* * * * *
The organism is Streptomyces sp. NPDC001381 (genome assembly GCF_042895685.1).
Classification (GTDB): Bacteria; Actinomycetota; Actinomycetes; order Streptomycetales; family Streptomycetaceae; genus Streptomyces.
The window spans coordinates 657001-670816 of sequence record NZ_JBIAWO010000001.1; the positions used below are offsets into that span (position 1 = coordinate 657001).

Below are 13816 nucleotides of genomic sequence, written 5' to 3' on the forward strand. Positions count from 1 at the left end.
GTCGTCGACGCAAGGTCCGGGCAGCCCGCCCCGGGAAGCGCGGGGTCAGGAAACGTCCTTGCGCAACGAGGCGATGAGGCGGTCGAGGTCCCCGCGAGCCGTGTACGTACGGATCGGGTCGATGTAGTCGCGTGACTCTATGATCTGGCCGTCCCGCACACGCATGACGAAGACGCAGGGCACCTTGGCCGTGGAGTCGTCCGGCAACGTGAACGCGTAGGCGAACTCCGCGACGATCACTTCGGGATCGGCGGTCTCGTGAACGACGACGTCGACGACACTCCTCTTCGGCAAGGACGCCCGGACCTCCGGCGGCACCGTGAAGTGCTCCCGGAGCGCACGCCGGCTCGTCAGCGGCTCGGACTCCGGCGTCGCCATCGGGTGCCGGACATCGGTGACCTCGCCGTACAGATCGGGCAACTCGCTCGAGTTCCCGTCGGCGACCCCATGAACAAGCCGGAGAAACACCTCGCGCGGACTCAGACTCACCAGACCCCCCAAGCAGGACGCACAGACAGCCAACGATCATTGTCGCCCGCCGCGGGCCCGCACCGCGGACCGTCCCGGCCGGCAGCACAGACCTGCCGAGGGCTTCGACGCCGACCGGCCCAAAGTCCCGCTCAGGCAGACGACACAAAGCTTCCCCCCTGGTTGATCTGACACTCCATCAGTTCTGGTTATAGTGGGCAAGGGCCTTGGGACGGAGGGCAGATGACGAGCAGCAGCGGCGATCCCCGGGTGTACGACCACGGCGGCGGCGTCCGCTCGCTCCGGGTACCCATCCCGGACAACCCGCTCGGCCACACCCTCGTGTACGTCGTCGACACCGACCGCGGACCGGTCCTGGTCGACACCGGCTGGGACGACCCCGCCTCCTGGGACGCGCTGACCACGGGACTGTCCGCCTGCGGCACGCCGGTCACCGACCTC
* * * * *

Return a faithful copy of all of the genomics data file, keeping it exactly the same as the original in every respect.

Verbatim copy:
The organism is Streptomyces sp. NPDC001381 (genome assembly GCF_042895685.1).
Classification (GTDB): Bacteria; Actinomycetota; Actinomycetes; order Streptomycetales; family Streptomycetaceae; genus Streptomyces.
The window spans coordinates 657001-670816 of sequence record NZ_JBIAWO010000001.1; the positions used below are offsets into that span (position 1 = coordinate 657001).

Below are 13816 nucleotides of genomic sequence, written 5' to 3' on the forward strand. Positions count from 1 at the left end.
GTCGTCGACGCAAGGTCCGGGCAGCCCGCCCCGGGAAGCGCGGGGTCAGGAAACGTCCTTGCGCAACGAGGCGATGAGGCGGTCGAGGTCCCCGCGAGCCGTGTACGTACGGATCGGGTCGATGTAGTCGCGTGACTCTATGATCTGGCCGTCCCGCACACGCATGACGAAGACGCAGGGCACCTTGGCCGTGGAGTCGTCCGGCAACGTGAACGCGTAGGCGAACTCCGCGACGATCACTTCGGGATCGGCGGTCTCGTGAACGACGACGTCGACGACACTCCTCTTCGGCAAGGACGCCCGGACCTCCGGCGGCACCGTGAAGTGCTCCCGGAGCGCACGCCGGCTCGTCAGCGGCTCGGACTCCGGCGTCGCCATCGGGTGCCGGACATCGGTGACCTCGCCGTACAGATCGGGCAACTCGCTCGAGTTCCCGTCGGCGACCCCATGAACAAGCCGGAGAAACACCTCGCGCGGACTCAGACTCACCAGACCCCCCAAGCAGGACGCACAGACAGCCAACGATCATTGTCGCCCGCCGCGGGCCCGCACCGCGGACCGTCCCGGCCGGCAGCACAGACCTGCCGAGGGCTTCGACGCCGACCGGCCCAAAGTCCCGCTCAGGCAGACGACACAAAGCTTCCCCCCTGGTTGATCTGACACTCCATCAGTTCTGGTTATAGTGGGCAAGGGCCTTGGGACGGAGGGCAGATGACGAGCAGCAGCGGCGATCCCCGGGTGTACGACCACGGCGGCGGCGTCCGCTCGCTCCGGGTACCCATCCCGGACAACCCGCTCGGCCACACCCTCGTGTACGTCGTCGACACCGACCGCGGACCGGTCCTGGTCGACACCGGCTGGGACGACCCCGCCTCCTGGGACGCGCTGACCACGGGACTGTCCGCCTGCGGCACGCCGGTCACCGACCTC